Malik Turley: “Dr. Klaus, I was at your talk yesterday about “Sensitive Period” and I was wondering if you have a couple minutes to go over that again for me?”
Dr. Marshall Klaus: “Sure,… You know, John Kennel had been working for about 30 years on the problem. One of the things that we saw in the beginning that made us wonder if this period was unusual is that if mothers got her babies just one hour after birth the mother was different for as long as nine days. We’d never seen this. They were much more responsive to their babies. They were more interested in their babies. Yet, we hadn’t given them any more education.
And then when the new studies came up, related with mothers having more support during labor, and the South African group seeing that those mothers were less depressed 6 weeks later, we began to see that if mothers had their babies 6 hours on day 1 and 6 hours on day 2, after birth, remember down South, in Susan O’Connor’s data, there was less child abuse in the next 17 months and the study was randomized.
We think that because the woman is having a large amount of oxytocin, the love hormone, being secreted, and its going to the brain, that theres a major change in the brain of the newly delivered mother. And that this was placed in an evolutionary way so that women would be very sensitive to their new babies. So they have to begin to take the baby, because each baby is different.
And the mothers are staring at the babies and staring and staring. They don’t take their eyes off baby. When I asked some of these mothers years ago, they said they were taking in the baby.
And I didn’t quickly realize what this meant. It means they are incorporating, by watching the baby closely, the needs of the baby.
What this means for physicians and nurses and doulas, is that you have a woman who is like a sponge [hence the Sensitive Period]. The more caring we are of this woman, she incorporates the care we give to her and it becomes the quality and the kind of care she gives her baby.
And I think that what stimulates this especially is the doula. Because when the doula holds the mother and rubs her back and even though the labor takes 6, 8, 10, 12 hours, you don’t leave her. You’re with her and even though you’re exhausted you stay with her.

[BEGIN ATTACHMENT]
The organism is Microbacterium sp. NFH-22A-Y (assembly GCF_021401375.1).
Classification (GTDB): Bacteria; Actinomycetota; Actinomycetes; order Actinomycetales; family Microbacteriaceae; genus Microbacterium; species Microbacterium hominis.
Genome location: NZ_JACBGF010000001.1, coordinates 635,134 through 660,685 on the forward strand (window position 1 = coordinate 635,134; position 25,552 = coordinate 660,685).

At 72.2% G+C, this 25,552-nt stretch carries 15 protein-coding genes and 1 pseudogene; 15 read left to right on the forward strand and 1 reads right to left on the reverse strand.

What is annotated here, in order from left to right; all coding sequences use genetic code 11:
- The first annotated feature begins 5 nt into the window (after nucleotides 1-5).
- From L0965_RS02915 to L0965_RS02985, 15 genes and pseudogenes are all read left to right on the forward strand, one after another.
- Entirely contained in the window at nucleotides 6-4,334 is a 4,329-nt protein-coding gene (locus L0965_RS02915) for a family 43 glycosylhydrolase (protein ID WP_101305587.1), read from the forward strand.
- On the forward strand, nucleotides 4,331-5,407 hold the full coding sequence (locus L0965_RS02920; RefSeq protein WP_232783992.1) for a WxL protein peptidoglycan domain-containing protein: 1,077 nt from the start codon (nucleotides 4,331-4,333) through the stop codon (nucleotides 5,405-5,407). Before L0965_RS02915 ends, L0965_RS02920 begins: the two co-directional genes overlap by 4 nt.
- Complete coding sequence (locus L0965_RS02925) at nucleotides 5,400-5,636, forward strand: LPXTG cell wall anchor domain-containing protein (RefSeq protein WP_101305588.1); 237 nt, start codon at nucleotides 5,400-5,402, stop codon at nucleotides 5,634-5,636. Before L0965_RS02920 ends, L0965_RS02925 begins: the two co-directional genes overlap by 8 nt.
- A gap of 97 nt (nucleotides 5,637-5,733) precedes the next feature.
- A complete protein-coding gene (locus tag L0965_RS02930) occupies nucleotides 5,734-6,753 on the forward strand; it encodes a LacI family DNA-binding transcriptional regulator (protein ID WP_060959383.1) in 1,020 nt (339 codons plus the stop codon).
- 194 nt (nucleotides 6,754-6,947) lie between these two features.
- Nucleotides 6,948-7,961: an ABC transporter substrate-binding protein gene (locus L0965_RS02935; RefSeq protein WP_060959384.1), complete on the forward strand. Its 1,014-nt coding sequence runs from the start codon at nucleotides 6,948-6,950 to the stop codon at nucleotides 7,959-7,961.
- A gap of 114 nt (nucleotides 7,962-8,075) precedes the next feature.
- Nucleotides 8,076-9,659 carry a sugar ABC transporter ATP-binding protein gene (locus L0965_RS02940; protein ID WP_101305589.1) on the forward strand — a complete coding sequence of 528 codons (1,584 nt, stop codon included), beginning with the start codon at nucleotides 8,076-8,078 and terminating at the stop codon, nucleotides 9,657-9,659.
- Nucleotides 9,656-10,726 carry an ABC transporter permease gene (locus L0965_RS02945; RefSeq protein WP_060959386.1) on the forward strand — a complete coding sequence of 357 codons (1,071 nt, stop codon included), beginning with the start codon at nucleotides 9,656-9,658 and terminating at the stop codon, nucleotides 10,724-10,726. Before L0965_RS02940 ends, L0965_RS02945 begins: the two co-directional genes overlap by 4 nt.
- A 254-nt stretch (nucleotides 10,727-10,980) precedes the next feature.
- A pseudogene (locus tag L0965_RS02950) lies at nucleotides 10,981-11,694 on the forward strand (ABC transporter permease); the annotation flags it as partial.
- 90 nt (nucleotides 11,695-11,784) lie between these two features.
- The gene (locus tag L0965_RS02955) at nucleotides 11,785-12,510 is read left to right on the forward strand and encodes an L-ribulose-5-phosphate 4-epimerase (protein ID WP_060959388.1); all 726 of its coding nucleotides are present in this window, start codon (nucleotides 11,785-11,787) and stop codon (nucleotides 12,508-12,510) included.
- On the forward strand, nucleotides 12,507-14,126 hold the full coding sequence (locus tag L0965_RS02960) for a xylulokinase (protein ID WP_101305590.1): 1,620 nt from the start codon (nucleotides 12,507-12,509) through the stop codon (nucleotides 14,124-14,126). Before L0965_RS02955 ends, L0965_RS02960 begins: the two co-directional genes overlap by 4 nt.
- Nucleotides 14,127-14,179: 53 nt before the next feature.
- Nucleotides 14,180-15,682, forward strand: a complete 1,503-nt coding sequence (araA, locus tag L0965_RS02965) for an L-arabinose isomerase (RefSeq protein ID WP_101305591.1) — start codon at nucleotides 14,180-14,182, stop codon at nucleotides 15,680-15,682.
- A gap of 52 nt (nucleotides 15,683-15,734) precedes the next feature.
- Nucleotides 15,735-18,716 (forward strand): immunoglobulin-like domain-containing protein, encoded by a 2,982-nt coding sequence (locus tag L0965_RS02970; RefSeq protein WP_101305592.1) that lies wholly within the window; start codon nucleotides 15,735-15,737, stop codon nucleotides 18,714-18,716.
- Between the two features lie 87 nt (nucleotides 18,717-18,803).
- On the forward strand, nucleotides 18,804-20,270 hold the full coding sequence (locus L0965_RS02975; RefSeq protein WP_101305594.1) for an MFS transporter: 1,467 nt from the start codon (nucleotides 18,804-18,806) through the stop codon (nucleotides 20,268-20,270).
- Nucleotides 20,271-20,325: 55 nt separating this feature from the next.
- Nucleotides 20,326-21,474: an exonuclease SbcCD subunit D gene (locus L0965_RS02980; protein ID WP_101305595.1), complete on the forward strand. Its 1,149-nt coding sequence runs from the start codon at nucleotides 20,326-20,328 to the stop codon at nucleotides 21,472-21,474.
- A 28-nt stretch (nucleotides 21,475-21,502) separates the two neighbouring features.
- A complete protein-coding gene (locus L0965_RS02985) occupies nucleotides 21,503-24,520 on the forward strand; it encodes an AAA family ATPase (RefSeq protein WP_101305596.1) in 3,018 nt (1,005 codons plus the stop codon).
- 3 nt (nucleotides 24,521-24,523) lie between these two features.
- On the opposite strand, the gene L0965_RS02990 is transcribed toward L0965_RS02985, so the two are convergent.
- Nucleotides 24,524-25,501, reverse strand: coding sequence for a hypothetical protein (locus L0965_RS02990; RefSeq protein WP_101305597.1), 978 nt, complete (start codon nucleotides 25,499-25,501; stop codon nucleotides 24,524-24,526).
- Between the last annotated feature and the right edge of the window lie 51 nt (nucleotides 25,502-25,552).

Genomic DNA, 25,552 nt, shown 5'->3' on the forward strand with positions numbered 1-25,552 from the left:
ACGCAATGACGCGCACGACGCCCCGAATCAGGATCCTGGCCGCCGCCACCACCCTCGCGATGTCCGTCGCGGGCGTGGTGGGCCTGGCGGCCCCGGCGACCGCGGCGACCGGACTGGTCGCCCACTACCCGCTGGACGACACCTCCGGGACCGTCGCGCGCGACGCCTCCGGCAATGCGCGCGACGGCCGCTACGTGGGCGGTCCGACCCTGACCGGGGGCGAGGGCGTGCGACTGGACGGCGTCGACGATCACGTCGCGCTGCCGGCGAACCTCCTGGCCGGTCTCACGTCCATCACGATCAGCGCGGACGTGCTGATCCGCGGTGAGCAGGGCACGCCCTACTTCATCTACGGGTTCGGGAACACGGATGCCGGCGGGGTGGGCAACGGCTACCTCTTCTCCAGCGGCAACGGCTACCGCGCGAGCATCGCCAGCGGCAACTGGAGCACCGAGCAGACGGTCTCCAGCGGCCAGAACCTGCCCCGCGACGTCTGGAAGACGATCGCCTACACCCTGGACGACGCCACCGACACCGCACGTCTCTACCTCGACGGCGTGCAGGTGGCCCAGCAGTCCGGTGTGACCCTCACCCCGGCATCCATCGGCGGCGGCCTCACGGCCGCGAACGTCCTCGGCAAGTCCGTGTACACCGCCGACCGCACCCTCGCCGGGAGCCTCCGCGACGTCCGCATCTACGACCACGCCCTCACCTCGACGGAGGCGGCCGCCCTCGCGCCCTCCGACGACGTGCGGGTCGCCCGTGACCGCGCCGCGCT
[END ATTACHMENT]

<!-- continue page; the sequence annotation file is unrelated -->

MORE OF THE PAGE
Very few people have ever been cared for like that.
She begins to feel very warmly towards …you.
She takes in the way you cared for her, your gentleness and your caring, and then she applies this to the baby.
And the more caring we are, she rises. Six weeks later and two months later she is still different. So she incorporates your qualities and she applies it to her baby.
If you have your baby right after delivery, and it never leaves your bed those women in three different countries those women don’t give up their babies.
In Sweden, there’s a woman, Kerstin Uvnäs Moberg, who has an idea how this works. Right up to the time of delivery you have more receptors in your brain for oxytocin. And you get in a sense, an oxytocin high where you’re open and you’re open to new things.
When you’re in a Sensitive Period, it means you’re mobile, emotionally.
If you have a traumatic birth and you didn’t have a doula, or somebody was mean to you, it could be destructive, hurtful to you. But if you’re sensitively cared for, if have a difficult birth but a doula whose with you every minute, then you are able go up in
your functioning permanently, I’m talking about.
So, the Sensitive Period suggests we have to change obstetrical care to make it as humane as we can.
The doula is an ideal person to model, not only to the mother but you can model for physicians such as myself, and you can model for nurses for the obstetricians, and when we see the kind of care you’re giving her we’re going to start to think about, why are you doing this, you know.
And if we start to have more papers on the Sensitive Period then everybody that works with mothers will realize they are very powerful, but hopefully in a good way.
What’s good about the doula is you won’t do anything for the mother unless you check with her.
Malik Turley: Right.
Dr. Klaus: You may want to rub her back but she may want you to rub her arms. She may not want any rubbing at all. So you’re always checking with her. And we don’t do that enough; I don’t think doctors check with the mother enough. Give them choices.
The Canadians are ahead of us. The Canadian Royal Society of Obstetrics recommends that every mother have a continuous caring woman with them.
I would say every doula that we’ve seen is very gentle and caring. You have to remember you’re a powerful person because she is in this unusual state of consciousness.
Malik Turley: What do you see as the primary benefits from this caring influence in this Sensitive Period?
Marshall Klaus: One of the biggest things is that mothers that are cared for in the way you are caring for women there’s a chance she will be a lot less depressed. And there’s data to support that. Less anxious. And I think that she’ll take care of her baby using some of the care signals that you gave her.
I visited a close friend some years ago. I was surprised she did this well with a set of two active twins. And I asked her, ‘How did this all work out? Cause I knew you like to keep things in order, and babies don’t keep things in order.’
She said, ‘You know when I had a doula, the doula was just wonderful with me. And when I got more upset she became more relaxed and helped me through it. Now, when the twins get upset I try to help them through it. But I don’t get upset I become calm like my doula.’
Dr. Klaus looks at the camera, smiles, and says, “That’s real, by the way.”
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